Center for Auto Safety Calls on NHTSA to Investigate 2011-2014 Kia Sorento, Kia Optima, Hyundai Sonata, Hyundai Santa Fe for Fire Hazards
The Center for Auto Safety is the nation’s premier independent, member driven, non-profit consumer advocacy organization dedicated to improving vehicle safety, quality, and fuel economy on behalf of all drivers, passengers, and pedestrians.
FOR IMMEDIATE RELEASE
June 12, 2018
Contact: Grace Garver, [email protected], (202) 328-7700
Center for Auto Safety Calls on NHTSA to Investigate 2011-2014 Kia Sorento,
Kia Optima, Hyundai Sonata, Hyundai Santa Fe for Fire Hazards
The Center for Auto Safety—the nation’s premier independent non-profit consumer advocacy organization dedicated to improving vehicle safety, quality, and fuel economy—has petitioned the National Highway Traffic Safety Administration to investigate the 2011-2014 Kia Sorento, Kia Optima, Hyundai Sonata, and Hyundai Santa Fe as they may present a fire hazard. There have been more than 100 consumer complaints of non-collision fires submitted to NHTSA regarding these vehicles and 200 complaints of melted wires in the engine bay, smoke, and burning odors. These complaints reveal a frighteningly large number of vehicles manufactured at the same time catching fire. Altogether, more than 2.2 million of these vehicles were manufactured during model years 2011-2014.
The 2011-2014 Kia Sorento and Optima, as well as the 2011-2014 Hyundai Santa Fe, were all manufactured at the same facility, Kia Motors Manufacturing Georgia (KMMG) in West Point, Georgia. The Hyundai Sonata vehicles were made in Montgomery, Alabama. An important question is whether these commonalities indicate potential flaws in the manufacturing process that is worthy of immediate investigation, not only into the vehicles but the oversight and safety processes at these facilities. In the alternative, supplier error may be responsible.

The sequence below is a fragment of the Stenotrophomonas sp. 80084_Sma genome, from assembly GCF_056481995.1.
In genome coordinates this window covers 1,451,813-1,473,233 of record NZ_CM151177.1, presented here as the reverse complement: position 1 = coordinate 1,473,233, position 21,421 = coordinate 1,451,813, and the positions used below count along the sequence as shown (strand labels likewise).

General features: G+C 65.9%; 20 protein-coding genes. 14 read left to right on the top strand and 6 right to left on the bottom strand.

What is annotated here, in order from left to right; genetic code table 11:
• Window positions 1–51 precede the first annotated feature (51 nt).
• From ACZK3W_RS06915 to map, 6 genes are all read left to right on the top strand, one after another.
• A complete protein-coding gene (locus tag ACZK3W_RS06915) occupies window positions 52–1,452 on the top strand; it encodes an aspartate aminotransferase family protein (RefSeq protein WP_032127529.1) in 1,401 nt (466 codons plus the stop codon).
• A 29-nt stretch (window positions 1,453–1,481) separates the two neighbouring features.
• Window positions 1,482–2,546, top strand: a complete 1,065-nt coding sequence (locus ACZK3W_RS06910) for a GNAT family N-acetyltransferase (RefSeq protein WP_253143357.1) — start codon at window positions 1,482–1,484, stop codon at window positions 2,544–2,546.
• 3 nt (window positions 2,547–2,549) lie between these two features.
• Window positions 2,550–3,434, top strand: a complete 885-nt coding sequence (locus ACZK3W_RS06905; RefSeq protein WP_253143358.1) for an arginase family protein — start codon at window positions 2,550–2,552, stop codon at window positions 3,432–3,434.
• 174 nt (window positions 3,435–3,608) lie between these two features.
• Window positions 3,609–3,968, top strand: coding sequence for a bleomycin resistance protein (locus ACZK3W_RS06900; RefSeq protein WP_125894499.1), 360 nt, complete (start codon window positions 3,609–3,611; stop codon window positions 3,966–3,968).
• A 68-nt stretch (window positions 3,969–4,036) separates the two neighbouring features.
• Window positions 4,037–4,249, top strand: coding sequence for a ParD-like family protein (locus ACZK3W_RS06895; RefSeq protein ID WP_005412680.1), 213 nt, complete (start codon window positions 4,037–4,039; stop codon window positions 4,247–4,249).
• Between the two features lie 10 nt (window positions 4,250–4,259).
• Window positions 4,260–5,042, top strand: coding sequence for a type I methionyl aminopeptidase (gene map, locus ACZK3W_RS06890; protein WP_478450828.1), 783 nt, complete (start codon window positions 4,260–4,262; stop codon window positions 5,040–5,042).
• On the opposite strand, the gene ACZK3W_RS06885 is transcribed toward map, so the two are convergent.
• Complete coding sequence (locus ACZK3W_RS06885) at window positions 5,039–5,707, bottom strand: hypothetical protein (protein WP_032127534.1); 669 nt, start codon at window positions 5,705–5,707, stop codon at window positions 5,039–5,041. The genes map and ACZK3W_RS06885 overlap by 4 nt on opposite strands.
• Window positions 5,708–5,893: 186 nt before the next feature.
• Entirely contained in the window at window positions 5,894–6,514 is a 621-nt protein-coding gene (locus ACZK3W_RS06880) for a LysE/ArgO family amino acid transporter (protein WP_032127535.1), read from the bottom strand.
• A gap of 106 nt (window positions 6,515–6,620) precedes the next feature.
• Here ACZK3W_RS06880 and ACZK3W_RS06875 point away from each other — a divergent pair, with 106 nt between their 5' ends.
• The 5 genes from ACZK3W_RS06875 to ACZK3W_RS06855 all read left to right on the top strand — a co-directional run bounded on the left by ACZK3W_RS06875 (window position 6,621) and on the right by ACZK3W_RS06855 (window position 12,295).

“Unfortunately, most, if not all, auto manufacturers occasionally produce vehicles that catch fire, even when not involved in a collision,” said Jason Levine, Executive Director of the Center. “However, when these Kia and Hyundai vehicles are compared to other similar vehicles that were manufactured at the same time, there is enough of a statistical disparity to suggest a systemic issue that NHTSA must investigate and seek a repair remedy as soon as possible.”
Every week brings more instances of these dangerous fire and fire conditions to light. Based on the number of complaints and the level of risk from non-collision car fires, it is reasonable to conclude that more Kias and Hyundais will catch on fire, leading to fatalities or serious injuries—if they have not done so already. Petitions of this type to NHTSA require a formal response within 120 days. In the meantime, the Center will continue to work to inform the public of the fire risk these vehicles present and the need for Kia and Hyundai to recall and repair them as quickly as possible.
Read the Center’s petition to NHTSA to investigate the above listed vehicles here.
Read Senator Bill Nelson’s letter to NHTSA on the issue.
Read NHTSA’s response to Senator Nelson.
Addendum to Petition for Defect Investigation: The Center requests that the 2010-2015 Kia Soul be added to the original petition.
Over the last 48 years, the Center for Auto Safety has successfully led the fight for lemon laws in every state, airbags in every vehicle, and recall repairs being made at no cost to the consumer. The Center is a membership-driven organization headquartered in Washington, DC and is also home to the Safe Climate Campaign, which fights global warming by working for big, specific measures to reduce greenhouse gas emissions. The Center is also the publisher of The Car Book, which has for the last 38 years been America’s most comprehensive car buying guide. To learn more about the Center, please visit www.AutoSafety.org.